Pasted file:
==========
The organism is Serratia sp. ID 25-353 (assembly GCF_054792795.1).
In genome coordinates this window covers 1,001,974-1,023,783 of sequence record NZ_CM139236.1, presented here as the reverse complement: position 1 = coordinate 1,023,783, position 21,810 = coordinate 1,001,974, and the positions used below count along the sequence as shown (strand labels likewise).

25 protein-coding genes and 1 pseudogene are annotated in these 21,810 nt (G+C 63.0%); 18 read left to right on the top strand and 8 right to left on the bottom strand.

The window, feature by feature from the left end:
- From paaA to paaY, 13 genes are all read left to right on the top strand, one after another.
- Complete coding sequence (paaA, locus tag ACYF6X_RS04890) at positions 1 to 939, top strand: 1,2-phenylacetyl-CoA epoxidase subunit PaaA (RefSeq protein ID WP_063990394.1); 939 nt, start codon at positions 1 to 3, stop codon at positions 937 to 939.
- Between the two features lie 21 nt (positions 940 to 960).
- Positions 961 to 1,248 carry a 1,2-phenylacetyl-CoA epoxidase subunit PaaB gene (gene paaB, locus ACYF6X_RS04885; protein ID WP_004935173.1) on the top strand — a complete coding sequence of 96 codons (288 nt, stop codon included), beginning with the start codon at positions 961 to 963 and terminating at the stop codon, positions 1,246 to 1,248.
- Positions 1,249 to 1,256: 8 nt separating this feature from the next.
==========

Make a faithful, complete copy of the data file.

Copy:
The organism is Serratia sp. ID 25-353 (assembly GCF_054792795.1).
In genome coordinates this window covers 1,001,974-1,023,783 of sequence record NZ_CM139236.1, presented here as the reverse complement: position 1 = coordinate 1,023,783, position 21,810 = coordinate 1,001,974, and the positions used below count along the sequence as shown (strand labels likewise).

25 protein-coding genes and 1 pseudogene are annotated in these 21,810 nt (G+C 63.0%); 18 read left to right on the top strand and 8 right to left on the bottom strand.

The window, feature by feature from the left end:
- From paaA to paaY, 13 genes are all read left to right on the top strand, one after another.
- Complete coding sequence (paaA, locus tag ACYF6X_RS04890) at positions 1 to 939, top strand: 1,2-phenylacetyl-CoA epoxidase subunit PaaA (RefSeq protein ID WP_063990394.1); 939 nt, start codon at positions 1 to 3, stop codon at positions 937 to 939.
- Between the two features lie 21 nt (positions 940 to 960).
- Positions 961 to 1,248 carry a 1,2-phenylacetyl-CoA epoxidase subunit PaaB gene (gene paaB, locus ACYF6X_RS04885; protein ID WP_004935173.1) on the top strand — a complete coding sequence of 96 codons (288 nt, stop codon included), beginning with the start codon at positions 961 to 963 and terminating at the stop codon, positions 1,246 to 1,248.
- Positions 1,249 to 1,256: 8 nt separating this feature from the next.